Tuesday, September 8, 2009

"There will be butterflies" A Review of Notes from the Tilt-A-Whirl

If you are an artist, or have the soul of an artist... if you are disenchanted with church-going and religion, and the usual slogans and anthems bandied about therein... if you are tired of seeing the world as hum-drum and painful... then you should put Notes from the Tilt-a-Whirl: Wide-Eyed Wonder in God's Spoken World by N.D. Wilson on the top of your pile of books to be read. In a full-bodied, richly-colored discussion of everything from the nature of reality to the problem of evil, Wilson manages to paint an impressive panorama of life, death, and a decent chunk of everything that lies in between. It is intelligent, it is insightful, and it is beautiful.

The author aims high with this book, but in something of a non-traditional way; he intends to use words "as paint, spreading them on canvas instead of on paper." He wants "to write to the body and the senses as well as the mind." Largely, he succeeds; Notes from the Tilt-a-Whirl is a collage of impressions, logic, memories, thoughts, philosophy, and distant times and places. It is a fun ride, but the title is honest... parts of the book may well leave you dizzy and breathless. You should strap yourself in before embarking on this journey, and you might want to pop a Dramamine while you're at it. But it will be a lot of fun, if you like the whirling, twirling, adrenaline type thing, and unlike ordinary carnival rides you might disembark with a different set of lenses for looking at the world, and perhaps even an entirely new paradigm for reality.

Yet, the ride might be a hard one for you if you're already a bit spiritually queasy. In fact, if you're in a place of struggle and uncertainty, then I would probably advise you to skip the chapter "Unwomb the World" altogether. Why? Because though the destination of the book is beautifully truthful and heartening, the author is also honest about the experience of hardship and the process of wrestling through the lies and ugliness and fear that life on this planet involves. It is easy to get bogged down in that, and stop reading... spending more time wallowing in the dark and queasy moments then in the reality of justified hope and faith. If you pick up the book (and I hope you do!) and find this to be true for you, then use it instead as motivation to keep reading. Recognize that the author has felt all you are feeling, and that the book was written because the experience was a deception, not a conclusion. If you have patience to keep plodding through a narrative that might reflect the darkest corners of your mind just a little too well, then you will be rewarded. Wilson walks you out of that darkness and into the bright sunshine of a day-to-day that is also glorious, if you can have eyes to see it, and the bracing reality that what will finally await us is joyous beyond anything we can anticipate. The ultimate message of the book is aptly stated about half-way through:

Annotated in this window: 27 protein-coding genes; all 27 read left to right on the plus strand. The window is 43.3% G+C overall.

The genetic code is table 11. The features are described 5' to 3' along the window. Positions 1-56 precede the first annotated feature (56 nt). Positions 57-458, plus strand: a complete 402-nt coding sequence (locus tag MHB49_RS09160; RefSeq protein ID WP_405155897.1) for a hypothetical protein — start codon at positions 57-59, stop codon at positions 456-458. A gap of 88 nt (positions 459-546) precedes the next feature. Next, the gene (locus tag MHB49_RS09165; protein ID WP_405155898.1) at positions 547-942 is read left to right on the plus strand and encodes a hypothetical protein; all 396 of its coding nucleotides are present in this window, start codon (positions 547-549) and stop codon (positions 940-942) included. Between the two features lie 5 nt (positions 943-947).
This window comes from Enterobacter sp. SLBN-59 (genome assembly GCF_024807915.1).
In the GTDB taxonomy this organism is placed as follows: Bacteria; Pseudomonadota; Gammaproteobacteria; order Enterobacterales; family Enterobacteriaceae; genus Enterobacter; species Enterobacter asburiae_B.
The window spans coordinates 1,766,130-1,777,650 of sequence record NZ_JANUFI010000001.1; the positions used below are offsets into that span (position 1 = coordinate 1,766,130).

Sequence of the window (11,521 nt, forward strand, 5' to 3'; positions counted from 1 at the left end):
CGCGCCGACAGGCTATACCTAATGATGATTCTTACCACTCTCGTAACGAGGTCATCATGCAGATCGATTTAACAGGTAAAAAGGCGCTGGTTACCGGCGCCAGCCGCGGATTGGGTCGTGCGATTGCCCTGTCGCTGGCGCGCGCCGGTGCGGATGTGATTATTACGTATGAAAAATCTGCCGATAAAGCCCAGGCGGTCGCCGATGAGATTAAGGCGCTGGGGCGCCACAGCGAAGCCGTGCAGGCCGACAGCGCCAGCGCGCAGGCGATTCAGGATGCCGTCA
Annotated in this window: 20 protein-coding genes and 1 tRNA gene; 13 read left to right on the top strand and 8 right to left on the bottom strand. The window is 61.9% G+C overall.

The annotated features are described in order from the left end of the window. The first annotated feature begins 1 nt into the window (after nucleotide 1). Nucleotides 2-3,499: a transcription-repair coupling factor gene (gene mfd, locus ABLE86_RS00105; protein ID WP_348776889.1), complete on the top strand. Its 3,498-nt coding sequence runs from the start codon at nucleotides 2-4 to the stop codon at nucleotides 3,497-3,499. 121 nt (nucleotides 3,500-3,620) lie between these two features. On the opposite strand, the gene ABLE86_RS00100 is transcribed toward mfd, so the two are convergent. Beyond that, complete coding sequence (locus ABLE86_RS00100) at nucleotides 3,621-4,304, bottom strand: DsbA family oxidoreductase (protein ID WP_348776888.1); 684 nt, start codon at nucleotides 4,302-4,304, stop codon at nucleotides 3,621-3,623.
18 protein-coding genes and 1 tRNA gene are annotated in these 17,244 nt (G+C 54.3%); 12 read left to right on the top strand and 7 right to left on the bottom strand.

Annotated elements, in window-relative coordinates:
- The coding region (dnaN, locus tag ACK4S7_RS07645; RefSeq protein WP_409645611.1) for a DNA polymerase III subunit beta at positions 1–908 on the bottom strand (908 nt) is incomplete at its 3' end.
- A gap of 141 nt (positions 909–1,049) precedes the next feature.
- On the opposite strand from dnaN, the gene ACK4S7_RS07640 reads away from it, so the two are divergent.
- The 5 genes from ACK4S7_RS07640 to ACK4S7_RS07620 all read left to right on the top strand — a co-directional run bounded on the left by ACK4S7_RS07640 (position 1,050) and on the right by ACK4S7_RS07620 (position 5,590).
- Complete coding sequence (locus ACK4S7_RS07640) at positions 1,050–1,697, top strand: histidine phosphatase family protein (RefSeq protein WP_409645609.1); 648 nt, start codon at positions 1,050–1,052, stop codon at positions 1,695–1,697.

"You have been born into a narrative, you have been given freedom.
Act, and act well, until you reach your final scene."

Is that comforting to you? It is to me. It acknowledges all the variances of life, all the snafus and pitfalls and agonies... and yet also embraces an ultimate structure. There is purpose, and there is freedom to act and move and change reality. Wilson goes on to describe that "final scene" thusly:

"When we die, wherever or whenever that might be, there will be other characters in the story with us, evil characters, good characters and confused ants. But God is also there, shaping the story, off the stage and on the stage, closing a chapter as a turtle bounces, and smiling as it does. To His eyes, you never leave the stage. You do not cease to exist. It is a chapter ending, an act, not the play itself. Look to Him. Walk to Him. The cocoon is a death, but not a final death. The coffin can be a tragedy, but not for long. There will be butterflies."

That is a paradigm, and a reality, that I can accept despite pain and trouble. I can even thrive. To the King, and to the restoration of his Kingdom! Thrive on, fellow kingdom-dwellers, as we do our best to act our parts out well.



No comments:

Post a Comment